HOPKINSVILLE, Ky., – By Jennifer P. Brown, New Era Editor – The 1835 Green River Academy building in Elkton could owe its resurrection to the $1.2 billion Hemlock Semiconductor plant under construction in Clarksville, Tenn. A preservation group that is trying to save the aging school building has been approved for a $500,000 federal grant after creating plans for a modern education initiative tied to Hemlock.“I think everyone feels great about it,” said Matthew Bailey, president of the Green River AcademyPreservation Society. The group learned this week it will receive a Community Development Block Grant that was awarded through the Kentucky Department of Local Government.
The grant application includes plans for a training program that could help Todd countians secure jobs at the new industries constructing in the area, said Bailey. Restoration of the academy building will allow the preservation group to set up space for a job training, literacy and computer skills program at the old school building. The public library in Elkton has only two public access computers and time on those is limited to 15 minutes, he noted.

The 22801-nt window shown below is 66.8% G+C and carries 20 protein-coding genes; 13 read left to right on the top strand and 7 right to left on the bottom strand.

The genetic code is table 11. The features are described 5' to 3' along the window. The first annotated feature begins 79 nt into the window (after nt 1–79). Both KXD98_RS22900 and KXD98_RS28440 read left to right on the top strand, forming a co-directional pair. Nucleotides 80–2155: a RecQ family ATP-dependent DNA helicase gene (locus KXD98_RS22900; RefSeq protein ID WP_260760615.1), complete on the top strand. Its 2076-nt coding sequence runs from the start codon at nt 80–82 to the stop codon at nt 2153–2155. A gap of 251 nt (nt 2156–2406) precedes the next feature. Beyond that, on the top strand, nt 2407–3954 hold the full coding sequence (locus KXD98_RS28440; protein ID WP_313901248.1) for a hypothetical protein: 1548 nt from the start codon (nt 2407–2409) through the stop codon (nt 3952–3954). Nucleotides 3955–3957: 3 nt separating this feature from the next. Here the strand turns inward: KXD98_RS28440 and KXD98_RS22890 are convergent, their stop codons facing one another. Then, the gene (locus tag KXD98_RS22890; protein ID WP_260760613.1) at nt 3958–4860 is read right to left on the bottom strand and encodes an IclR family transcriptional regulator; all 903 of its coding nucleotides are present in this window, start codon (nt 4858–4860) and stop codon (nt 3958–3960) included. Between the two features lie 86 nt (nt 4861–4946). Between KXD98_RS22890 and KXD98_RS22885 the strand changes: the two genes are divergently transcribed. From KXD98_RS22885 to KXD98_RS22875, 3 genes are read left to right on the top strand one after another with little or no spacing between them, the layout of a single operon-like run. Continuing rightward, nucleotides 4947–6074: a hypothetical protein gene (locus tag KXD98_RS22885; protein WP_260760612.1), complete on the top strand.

Bailey said the preservation group will use all of the $500,000 grant for renovation work that will save the building from crumbling. The training program adds value to the grant because it ensures a use for the building, said Bailey. Green River Academy will become more than a museum.
Bailey, who has a bachelor’s degree in architecture and a master’s in historic preservation, both from the University of Kentucky, works in the Kentucky Division of Historic Properties. Elkton is his hometown.He said he hopes restoration work will begin in six months to a year. It will take about a year to complete, he estimated.
Green River Academy was constructed as a boarding school. Wealthy Southern families bought stock in the school and sent their daughters to the school. The academy closed after the Civil War and then became a public school. In 1890, it closed again as a school and became a private residence. Around the middle of the 20th century, it was being used as storage and then became vacant.
Reach Jennifer P. Brown at 270-887-3236 or firstname.lastname@example.org.